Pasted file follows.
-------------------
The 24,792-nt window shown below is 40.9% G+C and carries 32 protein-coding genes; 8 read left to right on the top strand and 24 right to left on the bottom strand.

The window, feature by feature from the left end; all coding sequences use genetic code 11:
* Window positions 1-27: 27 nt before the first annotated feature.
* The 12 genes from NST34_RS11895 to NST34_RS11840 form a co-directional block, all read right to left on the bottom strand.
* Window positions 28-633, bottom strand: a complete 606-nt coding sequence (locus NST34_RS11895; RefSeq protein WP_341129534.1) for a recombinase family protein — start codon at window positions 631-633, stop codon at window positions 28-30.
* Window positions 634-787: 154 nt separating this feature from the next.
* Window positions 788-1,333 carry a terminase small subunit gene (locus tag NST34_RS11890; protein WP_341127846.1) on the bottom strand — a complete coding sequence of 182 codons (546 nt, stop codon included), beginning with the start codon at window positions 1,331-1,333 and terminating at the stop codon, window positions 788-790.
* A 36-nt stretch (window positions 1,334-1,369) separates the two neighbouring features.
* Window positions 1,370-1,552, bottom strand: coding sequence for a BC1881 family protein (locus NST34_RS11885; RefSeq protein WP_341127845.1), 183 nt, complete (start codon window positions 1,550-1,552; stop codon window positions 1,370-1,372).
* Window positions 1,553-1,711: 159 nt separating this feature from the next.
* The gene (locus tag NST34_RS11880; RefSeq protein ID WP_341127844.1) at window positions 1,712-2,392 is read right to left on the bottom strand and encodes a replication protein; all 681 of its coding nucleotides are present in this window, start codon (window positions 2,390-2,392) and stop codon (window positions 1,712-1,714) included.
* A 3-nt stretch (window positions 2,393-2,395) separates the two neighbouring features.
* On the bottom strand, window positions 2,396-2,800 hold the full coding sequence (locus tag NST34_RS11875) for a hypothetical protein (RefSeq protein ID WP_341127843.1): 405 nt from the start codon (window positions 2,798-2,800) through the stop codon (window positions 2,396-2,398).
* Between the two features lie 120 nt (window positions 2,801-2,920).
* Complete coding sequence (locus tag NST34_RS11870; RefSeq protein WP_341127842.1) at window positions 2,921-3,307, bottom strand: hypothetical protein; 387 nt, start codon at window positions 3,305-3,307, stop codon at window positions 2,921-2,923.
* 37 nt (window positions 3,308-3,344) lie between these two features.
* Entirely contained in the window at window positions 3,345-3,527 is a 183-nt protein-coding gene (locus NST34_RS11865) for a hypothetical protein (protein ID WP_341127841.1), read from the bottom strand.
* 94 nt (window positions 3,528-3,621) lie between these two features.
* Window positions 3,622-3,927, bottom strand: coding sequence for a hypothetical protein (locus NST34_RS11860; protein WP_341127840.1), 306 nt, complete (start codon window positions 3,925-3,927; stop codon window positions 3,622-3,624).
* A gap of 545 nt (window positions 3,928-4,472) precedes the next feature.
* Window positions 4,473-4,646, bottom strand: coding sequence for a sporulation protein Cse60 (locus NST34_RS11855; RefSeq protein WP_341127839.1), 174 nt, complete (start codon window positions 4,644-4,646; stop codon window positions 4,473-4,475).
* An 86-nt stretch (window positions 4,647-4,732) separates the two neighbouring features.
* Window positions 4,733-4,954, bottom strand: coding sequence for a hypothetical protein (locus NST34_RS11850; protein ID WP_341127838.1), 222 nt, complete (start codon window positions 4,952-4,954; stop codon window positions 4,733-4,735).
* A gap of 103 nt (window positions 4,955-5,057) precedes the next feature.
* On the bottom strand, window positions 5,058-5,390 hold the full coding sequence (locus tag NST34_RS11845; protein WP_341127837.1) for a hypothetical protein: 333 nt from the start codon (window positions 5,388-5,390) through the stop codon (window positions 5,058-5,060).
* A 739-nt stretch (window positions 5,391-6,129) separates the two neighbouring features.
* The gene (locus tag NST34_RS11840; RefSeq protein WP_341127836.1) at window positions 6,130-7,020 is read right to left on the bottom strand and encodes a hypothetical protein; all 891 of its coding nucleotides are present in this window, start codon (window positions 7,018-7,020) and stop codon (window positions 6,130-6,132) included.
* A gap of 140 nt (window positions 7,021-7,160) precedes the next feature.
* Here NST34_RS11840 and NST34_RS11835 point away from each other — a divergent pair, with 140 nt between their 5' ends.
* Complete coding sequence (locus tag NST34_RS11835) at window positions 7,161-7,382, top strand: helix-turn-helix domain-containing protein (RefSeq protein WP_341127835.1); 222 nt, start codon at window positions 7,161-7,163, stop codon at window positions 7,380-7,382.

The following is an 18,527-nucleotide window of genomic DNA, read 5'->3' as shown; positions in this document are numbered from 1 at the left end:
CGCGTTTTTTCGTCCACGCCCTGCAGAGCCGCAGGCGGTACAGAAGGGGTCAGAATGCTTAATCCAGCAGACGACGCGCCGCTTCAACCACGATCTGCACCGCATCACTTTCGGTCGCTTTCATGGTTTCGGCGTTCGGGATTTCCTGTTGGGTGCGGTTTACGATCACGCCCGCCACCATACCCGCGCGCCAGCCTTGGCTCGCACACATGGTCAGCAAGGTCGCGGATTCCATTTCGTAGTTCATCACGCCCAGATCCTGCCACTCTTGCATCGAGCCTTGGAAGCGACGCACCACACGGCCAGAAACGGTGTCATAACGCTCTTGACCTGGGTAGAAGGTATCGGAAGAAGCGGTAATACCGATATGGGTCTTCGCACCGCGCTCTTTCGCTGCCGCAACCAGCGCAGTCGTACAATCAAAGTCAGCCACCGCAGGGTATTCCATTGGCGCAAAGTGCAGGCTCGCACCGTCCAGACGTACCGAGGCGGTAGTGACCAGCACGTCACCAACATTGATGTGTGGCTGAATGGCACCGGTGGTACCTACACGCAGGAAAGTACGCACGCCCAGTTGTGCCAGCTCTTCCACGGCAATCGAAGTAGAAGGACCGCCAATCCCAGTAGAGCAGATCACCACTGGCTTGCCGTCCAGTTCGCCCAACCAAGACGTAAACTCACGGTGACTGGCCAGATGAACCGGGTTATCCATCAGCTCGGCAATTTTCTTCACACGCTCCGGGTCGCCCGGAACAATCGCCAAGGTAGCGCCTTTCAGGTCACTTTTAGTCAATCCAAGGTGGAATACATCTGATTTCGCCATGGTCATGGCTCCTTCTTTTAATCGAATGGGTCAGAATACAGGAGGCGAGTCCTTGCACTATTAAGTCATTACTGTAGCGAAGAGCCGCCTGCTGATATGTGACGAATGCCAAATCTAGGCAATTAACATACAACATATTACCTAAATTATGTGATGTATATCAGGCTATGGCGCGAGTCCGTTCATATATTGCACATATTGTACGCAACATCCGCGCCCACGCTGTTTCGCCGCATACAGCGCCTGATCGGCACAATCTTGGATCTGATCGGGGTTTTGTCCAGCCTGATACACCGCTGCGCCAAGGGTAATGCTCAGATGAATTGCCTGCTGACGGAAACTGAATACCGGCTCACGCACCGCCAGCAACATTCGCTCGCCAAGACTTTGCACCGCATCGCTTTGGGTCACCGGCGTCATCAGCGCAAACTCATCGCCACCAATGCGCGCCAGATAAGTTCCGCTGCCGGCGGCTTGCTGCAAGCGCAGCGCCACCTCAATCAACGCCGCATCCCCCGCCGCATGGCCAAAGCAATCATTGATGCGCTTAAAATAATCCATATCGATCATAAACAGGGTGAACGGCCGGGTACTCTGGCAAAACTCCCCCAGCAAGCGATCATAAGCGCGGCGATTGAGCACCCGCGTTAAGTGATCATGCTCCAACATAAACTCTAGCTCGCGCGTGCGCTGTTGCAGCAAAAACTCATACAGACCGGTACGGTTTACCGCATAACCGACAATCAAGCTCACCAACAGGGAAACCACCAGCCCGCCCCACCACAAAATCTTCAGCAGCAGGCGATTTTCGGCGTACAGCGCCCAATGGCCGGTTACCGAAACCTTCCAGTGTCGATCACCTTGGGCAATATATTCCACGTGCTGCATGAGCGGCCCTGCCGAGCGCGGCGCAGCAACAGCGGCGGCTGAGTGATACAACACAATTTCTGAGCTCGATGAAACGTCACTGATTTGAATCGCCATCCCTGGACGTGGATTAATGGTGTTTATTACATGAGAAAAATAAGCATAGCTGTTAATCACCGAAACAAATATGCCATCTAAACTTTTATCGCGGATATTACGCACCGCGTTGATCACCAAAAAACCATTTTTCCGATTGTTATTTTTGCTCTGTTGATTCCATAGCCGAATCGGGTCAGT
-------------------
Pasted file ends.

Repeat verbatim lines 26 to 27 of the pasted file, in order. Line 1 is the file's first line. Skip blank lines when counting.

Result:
* A 739-nt stretch (window positions 5,391-6,129) separates the two neighbouring features.
* The gene (locus tag NST34_RS11840; RefSeq protein WP_341127836.1) at window positions 6,130-7,020 is read right to left on the bottom strand and encodes a hypothetical protein; all 891 of its coding nucleotides are present in this window, start codon (window positions 7,018-7,020) and stop codon (window positions 6,130-6,132) included.